McGahern Knew His Dead Animals

Irish author, John McGahern, known for his simplicity of prose, writes the following in his 1990 acclaimed novel Amongst Women: The cut field looked completely empty and clean. As Rose and the girls were crossing the grass to the tractor, they almost stumbled over a hen pheasant sitting on her nest. They were startled that she didn’t fly until they saw the feathers on the cut grass. The legs had been cut clean from her while she sat.

Not a pheasant nor missing legs…but on its way out

Her eyes were shining and alive, a taut stillness over the neck and body, petrified in her instinct. “The poor thing,” Rose said. “Still sitting there.” Neither could bring themselves to look again. All that was left of the hen the next morning was a little scattering of down and feathers on the drying grass. “A fox or a cat or a grey crow. Who knows?”

Miserable? Don’t Talk About it.

“How are you doing?” Yeah, well, I have this thing with the night sweats and being unable to stop my brain and not knowing what the hell is going on with my life and thinking I’m just not where I should be. But aside from that, well, yeah, all is good.

No one wants to hear about it. I sure as hell don’t. Nobody does. Not even the Facebook algorithm. (They blocked my previous post about the Anti-Wilhelm Grunt, implying that I was suicidal. Got to think about that one.)

I knew a guy from Croatia named Milan who complained about everything.

“How are you doing, Milan?”

“Well, I’ve got the rash on my arm. And my knee is a little tight. And my digestion. Never been worse.”

I never asked him again. It’s just a pleasantry and we should just all get it together and move on. It’s a new day. We’re alive and the sun is shining. Even if it isn’t.

Post a lovely picture of food and talk about an exciting new series. And what about getting laid! There’s music and dreams and amazing new things to come. And what about getting laid?!?! Who cares if we all sound like cows in the field waiting to get slaughtered? Relax. Look on the cud side.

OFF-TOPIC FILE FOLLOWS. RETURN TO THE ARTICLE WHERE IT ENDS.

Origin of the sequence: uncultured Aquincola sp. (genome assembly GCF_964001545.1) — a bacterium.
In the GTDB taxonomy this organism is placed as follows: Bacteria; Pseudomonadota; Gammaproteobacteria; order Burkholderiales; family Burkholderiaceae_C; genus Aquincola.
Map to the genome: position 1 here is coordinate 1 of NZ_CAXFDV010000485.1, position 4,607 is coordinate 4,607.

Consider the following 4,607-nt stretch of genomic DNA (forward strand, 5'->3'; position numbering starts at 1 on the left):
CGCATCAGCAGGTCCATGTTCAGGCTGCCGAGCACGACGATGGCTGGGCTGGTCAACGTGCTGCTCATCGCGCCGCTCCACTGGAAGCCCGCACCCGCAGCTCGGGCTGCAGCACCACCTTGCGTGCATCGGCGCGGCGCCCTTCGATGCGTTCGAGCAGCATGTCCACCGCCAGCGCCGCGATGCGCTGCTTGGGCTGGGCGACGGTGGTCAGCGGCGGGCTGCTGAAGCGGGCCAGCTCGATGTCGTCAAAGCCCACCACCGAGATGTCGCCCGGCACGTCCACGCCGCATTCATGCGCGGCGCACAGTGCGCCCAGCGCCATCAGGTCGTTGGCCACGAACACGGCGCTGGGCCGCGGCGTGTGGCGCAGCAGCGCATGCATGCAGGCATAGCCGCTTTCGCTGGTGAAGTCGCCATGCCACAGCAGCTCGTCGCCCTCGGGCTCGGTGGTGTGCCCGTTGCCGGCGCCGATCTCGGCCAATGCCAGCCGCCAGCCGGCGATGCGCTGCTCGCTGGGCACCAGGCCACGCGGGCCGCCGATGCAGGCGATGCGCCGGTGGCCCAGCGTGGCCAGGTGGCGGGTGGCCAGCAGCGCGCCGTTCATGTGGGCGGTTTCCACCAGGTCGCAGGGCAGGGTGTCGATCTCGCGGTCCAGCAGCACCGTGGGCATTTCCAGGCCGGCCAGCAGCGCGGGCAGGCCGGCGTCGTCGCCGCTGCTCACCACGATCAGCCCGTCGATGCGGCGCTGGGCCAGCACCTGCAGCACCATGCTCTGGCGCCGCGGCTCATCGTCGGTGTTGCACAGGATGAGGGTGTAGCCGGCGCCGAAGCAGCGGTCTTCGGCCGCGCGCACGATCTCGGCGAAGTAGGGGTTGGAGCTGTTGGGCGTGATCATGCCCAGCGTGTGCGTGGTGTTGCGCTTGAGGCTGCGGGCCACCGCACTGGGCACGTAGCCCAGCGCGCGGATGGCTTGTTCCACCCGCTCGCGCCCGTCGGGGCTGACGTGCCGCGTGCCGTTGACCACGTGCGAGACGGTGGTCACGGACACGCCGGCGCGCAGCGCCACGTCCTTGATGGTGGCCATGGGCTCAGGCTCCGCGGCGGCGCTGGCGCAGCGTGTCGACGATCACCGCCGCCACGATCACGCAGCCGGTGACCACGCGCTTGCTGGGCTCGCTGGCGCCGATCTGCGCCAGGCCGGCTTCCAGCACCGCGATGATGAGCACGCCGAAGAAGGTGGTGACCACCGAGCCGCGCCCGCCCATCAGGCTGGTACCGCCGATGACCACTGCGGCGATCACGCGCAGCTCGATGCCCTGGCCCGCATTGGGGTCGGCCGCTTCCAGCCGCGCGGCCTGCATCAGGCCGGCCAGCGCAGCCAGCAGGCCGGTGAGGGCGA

So, yeah, it’s okay to be down. It’s okay to talk about it. Just nobody will listen. Including me.

Good Ole Death

I left, half expecting her to be beside me, but she wasn’t and I found myself alone on a darkened path going toward the harbor. I listened to the sound of my shoes on the cement, sharp and clear and then gone.

There was always death, an expiring, a no longer. The world as only I know it – my memories – all of that done. Then nothing, a stone, dead and gone. Whatever I did, good or bad, it was just some story.

“Anori” Extract: A Father’s Death

I’ll tell you what I did when he died. Do you want to hear that misery? I took sleeping pills. I drank, like my father. I shut everything off. And then I was in Grand Central, waiting for the train. I had a beer. I was at the stand at Track 106. There’s a stand there. It’s called Bar Car. I had a can of Budweiser, a 16-ounce can.

I took that 16-ounce can to that old marble counter against the wall, with the brass railing, working guys talking about their wives and installers, checking their phones, and all of these people walking past, old men racing to catch their trains, little trolleys wheeled around with broken wheels, the tabloids arriving in stacks, the shoeshine girl staring out.

I had another beer, another 16-ounce can. I stood and watched. There was this crazed guy with a perfectly trimmed beard and then these lost ladies from Japan, a woman floating by, her portfolio tucked at her breast. I was completely still, drinking my beer. That was it, the moment I knew he wasn’t there. That’s when I understood, or I should say pretended to understand that he wasn’t coming back.